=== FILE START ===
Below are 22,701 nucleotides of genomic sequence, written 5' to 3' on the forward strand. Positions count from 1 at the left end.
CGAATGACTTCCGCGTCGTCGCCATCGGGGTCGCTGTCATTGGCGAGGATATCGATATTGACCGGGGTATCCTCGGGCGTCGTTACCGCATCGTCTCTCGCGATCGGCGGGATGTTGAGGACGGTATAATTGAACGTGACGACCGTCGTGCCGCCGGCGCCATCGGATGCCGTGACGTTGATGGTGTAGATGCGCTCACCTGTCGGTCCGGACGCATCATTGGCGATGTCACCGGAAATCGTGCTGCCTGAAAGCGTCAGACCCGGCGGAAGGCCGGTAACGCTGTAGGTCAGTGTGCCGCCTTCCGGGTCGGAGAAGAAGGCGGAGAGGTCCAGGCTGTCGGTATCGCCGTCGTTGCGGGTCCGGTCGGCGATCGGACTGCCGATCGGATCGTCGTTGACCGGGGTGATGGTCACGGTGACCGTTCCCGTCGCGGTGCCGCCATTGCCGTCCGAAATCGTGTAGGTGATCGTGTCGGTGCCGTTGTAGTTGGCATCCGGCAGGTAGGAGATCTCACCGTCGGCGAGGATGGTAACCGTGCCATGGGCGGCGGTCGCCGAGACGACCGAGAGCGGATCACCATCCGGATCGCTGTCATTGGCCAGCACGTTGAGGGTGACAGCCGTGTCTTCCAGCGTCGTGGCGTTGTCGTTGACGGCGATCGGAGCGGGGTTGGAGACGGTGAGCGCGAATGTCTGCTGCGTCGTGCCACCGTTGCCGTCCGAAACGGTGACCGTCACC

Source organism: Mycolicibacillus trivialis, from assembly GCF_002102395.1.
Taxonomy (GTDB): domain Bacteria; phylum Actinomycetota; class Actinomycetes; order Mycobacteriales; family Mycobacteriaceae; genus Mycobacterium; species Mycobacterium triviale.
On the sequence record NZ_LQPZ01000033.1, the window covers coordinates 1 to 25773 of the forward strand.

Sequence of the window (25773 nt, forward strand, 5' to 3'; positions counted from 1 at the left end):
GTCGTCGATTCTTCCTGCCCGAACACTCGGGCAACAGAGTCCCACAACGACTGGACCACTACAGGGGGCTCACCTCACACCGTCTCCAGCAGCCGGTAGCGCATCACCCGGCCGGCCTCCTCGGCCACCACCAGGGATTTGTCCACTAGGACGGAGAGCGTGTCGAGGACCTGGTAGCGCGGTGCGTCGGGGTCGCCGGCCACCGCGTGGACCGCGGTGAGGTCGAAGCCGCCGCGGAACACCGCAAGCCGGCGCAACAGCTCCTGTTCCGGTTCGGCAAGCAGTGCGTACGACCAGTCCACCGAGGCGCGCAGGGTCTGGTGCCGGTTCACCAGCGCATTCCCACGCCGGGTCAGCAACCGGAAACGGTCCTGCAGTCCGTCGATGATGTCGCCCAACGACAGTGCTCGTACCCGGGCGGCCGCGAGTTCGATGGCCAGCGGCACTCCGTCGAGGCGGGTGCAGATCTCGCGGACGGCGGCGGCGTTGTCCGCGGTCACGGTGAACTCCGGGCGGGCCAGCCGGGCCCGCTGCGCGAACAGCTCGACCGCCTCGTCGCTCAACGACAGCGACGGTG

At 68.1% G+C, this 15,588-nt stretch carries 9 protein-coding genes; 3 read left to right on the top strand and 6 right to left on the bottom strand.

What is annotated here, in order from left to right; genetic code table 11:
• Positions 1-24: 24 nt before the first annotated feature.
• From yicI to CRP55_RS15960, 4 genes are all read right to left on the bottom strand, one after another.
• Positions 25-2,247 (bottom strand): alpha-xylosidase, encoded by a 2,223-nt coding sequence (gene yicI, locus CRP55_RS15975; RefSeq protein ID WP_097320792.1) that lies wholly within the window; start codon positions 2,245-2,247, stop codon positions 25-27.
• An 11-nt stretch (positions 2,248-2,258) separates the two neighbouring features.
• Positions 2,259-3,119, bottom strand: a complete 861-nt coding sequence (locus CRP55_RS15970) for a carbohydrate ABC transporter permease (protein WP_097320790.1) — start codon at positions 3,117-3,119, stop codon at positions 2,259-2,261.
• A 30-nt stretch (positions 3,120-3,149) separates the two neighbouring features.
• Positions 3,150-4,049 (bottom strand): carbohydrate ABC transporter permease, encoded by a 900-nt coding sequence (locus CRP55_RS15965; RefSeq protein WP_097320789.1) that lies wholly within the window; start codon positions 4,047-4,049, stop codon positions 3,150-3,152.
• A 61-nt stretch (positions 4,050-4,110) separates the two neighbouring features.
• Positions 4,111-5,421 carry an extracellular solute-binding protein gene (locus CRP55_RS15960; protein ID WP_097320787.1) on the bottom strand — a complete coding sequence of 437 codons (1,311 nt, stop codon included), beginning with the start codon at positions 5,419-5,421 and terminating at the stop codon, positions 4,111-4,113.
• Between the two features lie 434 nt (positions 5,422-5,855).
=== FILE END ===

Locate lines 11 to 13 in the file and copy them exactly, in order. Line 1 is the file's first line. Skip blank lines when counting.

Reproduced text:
• From yicI to CRP55_RS15960, 4 genes are all read right to left on the bottom strand, one after another.
• Positions 25-2,247 (bottom strand): alpha-xylosidase, encoded by a 2,223-nt coding sequence (gene yicI, locus CRP55_RS15975; RefSeq protein ID WP_097320792.1) that lies wholly within the window; start codon positions 2,245-2,247, stop codon positions 25-27.
• An 11-nt stretch (positions 2,248-2,258) separates the two neighbouring features.